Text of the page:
Written answers

Thursday, 17 November 2022

Department of Justice and Equality

Departmental Data

Photo of Róisín ShortallRóisín Shortall (Dublin North West, Social Democrats)
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262. To ask the Tánaiste and Minister for Justice and Equality the number of bicycles which have been stolen in each of the past five years in the Dublin metropolitan region including to date in 2022; the number that have been recovered and returned to their owners; the understanding of the gardaí in respect the market for these bicycles; the strategy that is being pursued to reduce this number; and if she will make a statement on the matter. [57153/22]

Photo of Helen McEnteeHelen McEntee (Meath East, Fine Gael)
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As the Deputy will be aware, theft is an offence under section 4 of the Criminal Justice (Theft and Fraud Offences) Act 2001. Anyone convicted of a theft offence is liable to a penalty of a fine or up to 10 years imprisonment. Under section 14 of the Act, a person found guilty of robbery (theft using coercion or force) is potentially liable on conviction on indictment to life imprisonment. As the Deputy will appreciate, the sentence in any individual case is a matter for the presiding Judge.

I am advised by the Garda authorities that a search of the PULSE database was conducted to identify any incident of theft/unauthorised taking of a pedal cycle reported in the DMR between 1 January 2017 up to 15 November 2022. Please be advised that the Garda authorities are unable to provide a count of bicycles which were recovered/returned to owners.

The table below sets out the number of bike thefts reported in the DMR during this period.

Year Reported 2017 2018 2019 2020 2021 *2022 (to 15/11/2022)
Incident Count 4073 3637 3720 3638 3298 3067
*These figures are operational and may be liable to change. Crime counting rules are applied.

The Deputy may be aware that there are a number of initiatives being taken by An Garda Síochána to tackle bike theft, including the ‘Lock it or Lose it’ initiative which focuses on reminding the public to take extra precautions to keep their bikes safe by locking them in the most secure way possible.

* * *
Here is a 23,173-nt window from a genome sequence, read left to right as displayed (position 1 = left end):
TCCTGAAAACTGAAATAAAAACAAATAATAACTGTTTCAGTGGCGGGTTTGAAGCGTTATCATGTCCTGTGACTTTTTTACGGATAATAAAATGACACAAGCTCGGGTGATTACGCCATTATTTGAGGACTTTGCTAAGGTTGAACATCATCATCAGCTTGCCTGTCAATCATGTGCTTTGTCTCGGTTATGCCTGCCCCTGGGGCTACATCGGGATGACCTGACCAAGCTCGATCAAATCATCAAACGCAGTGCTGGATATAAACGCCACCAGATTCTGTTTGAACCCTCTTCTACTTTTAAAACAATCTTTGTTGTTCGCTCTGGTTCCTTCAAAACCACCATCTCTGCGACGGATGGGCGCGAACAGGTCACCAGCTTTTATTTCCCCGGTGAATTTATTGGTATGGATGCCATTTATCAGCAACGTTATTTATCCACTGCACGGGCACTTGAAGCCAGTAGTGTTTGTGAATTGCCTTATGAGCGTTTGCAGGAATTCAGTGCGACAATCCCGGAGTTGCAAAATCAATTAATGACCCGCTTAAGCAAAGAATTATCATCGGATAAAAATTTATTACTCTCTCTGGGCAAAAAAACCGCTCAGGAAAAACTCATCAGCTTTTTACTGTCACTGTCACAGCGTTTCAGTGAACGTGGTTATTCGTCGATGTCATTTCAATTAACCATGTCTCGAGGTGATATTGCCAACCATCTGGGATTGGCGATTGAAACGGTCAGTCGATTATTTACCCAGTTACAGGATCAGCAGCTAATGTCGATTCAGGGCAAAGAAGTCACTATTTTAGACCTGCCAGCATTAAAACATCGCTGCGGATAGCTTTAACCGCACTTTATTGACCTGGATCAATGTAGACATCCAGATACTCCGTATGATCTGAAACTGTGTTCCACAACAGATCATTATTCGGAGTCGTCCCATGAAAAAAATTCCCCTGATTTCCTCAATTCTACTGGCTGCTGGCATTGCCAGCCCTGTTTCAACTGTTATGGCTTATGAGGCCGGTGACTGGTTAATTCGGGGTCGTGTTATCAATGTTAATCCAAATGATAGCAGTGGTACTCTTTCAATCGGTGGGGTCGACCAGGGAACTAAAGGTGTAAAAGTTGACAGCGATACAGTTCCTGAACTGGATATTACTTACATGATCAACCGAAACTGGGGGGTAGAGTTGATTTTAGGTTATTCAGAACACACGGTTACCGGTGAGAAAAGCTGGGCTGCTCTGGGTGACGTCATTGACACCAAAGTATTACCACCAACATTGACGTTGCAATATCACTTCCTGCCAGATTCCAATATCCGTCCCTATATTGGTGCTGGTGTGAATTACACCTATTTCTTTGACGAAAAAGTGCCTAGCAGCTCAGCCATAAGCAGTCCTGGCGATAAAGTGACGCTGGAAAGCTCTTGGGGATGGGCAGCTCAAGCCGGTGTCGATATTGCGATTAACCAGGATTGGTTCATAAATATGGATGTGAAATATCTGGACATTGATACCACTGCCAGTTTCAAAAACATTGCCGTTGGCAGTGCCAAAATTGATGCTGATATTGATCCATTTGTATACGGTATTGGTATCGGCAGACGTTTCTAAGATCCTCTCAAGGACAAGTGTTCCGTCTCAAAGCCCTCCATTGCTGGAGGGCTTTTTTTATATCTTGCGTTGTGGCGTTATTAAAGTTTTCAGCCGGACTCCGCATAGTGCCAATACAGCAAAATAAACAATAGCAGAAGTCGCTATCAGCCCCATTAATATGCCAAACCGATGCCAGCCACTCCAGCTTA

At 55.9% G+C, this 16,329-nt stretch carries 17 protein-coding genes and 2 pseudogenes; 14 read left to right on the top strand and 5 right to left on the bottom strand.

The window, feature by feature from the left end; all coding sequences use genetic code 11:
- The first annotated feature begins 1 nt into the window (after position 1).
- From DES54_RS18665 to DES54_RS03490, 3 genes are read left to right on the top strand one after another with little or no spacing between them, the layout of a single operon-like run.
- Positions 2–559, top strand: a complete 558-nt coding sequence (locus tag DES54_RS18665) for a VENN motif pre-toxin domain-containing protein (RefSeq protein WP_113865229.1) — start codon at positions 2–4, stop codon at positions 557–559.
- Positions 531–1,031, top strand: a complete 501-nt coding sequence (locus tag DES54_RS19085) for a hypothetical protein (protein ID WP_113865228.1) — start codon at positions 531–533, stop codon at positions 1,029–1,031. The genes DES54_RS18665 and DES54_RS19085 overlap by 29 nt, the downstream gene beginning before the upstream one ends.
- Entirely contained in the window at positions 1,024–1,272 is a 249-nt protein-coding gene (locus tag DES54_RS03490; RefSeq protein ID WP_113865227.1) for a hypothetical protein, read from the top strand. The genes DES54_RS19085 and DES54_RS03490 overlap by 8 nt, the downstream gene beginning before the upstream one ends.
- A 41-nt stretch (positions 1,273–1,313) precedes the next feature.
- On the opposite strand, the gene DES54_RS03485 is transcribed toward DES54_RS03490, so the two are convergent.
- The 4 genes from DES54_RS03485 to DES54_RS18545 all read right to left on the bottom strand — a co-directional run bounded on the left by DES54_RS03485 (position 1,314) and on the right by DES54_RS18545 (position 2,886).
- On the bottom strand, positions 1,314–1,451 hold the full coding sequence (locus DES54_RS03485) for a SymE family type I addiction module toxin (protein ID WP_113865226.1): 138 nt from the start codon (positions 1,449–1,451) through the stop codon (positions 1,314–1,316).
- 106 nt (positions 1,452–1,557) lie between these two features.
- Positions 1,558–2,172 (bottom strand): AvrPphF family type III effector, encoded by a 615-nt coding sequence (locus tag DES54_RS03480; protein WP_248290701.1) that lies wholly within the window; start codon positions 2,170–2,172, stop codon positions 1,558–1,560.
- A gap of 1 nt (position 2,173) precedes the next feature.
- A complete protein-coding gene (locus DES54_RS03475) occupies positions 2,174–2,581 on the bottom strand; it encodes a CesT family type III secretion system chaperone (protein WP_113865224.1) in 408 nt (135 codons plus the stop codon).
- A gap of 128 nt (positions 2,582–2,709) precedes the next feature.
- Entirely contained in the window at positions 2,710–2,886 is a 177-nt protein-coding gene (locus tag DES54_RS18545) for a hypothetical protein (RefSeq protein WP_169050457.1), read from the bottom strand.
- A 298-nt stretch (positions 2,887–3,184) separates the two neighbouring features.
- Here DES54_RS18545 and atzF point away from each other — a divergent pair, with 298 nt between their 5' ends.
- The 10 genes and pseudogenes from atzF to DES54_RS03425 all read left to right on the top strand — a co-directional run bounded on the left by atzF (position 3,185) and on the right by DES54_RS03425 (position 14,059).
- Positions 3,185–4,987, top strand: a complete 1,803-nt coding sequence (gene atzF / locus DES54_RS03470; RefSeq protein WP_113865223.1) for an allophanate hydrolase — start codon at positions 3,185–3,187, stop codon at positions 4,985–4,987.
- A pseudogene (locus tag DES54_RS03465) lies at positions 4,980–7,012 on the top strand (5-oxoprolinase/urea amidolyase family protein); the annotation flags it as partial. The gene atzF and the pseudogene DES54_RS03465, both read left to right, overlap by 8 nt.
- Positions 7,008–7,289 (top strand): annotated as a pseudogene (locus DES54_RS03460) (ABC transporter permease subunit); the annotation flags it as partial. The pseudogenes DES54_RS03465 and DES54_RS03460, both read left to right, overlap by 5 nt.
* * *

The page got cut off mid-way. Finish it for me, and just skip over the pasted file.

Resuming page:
The Blue Bike scheme has also been designed to highlight bike theft hotspots by placing an end of life bike, painted blue, in such areas with a large sign warning members of the public to lock their bikes and be aware of bike theft. This scheme has three goals:

1. To warn the public that bike thieves are operating in the area;

2. To deter crime by informing offenders that An Garda Síochána are monitoring the area; and

3. To thereby create a safer place for members of the public to lock and secure their bikes.
I am informed that, in addition to the ‘Lock it or Lose it’ and Blue Bike initiatives, Gardaí will be resuming property marking schemes and the use of so-called ‘bait bicycles’ in areas which have been identified as bike theft hotspots. Other responses that will be pursued by Gardaí include surveillance of known offenders, the monitoring of any offenders’ current bail conditions and where necessary the appropriate action of any breach of their bail with the relevant courts, and proactive policing, both overt and covert, of hotspot areas.


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